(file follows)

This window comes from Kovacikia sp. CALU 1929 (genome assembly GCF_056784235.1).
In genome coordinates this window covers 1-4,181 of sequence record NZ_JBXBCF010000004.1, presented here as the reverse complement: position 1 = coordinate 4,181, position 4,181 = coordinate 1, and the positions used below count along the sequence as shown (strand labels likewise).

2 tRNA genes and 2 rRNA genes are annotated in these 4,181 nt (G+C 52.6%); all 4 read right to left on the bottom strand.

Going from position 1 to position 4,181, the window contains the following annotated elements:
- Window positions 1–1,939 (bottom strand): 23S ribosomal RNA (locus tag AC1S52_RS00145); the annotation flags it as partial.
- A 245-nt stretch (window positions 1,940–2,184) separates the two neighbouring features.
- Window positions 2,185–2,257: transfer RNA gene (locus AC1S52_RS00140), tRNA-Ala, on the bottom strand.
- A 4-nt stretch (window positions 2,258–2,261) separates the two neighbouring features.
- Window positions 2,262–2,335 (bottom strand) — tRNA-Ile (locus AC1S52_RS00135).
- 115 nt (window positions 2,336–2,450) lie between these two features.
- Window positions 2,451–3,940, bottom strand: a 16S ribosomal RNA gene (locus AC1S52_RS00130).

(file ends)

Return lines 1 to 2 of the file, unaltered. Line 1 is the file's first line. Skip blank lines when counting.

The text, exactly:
This window comes from Kovacikia sp. CALU 1929 (genome assembly GCF_056784235.1).
In genome coordinates this window covers 1-4,181 of sequence record NZ_JBXBCF010000004.1, presented here as the reverse complement: position 1 = coordinate 4,181, position 4,181 = coordinate 1, and the positions used below count along the sequence as shown (strand labels likewise).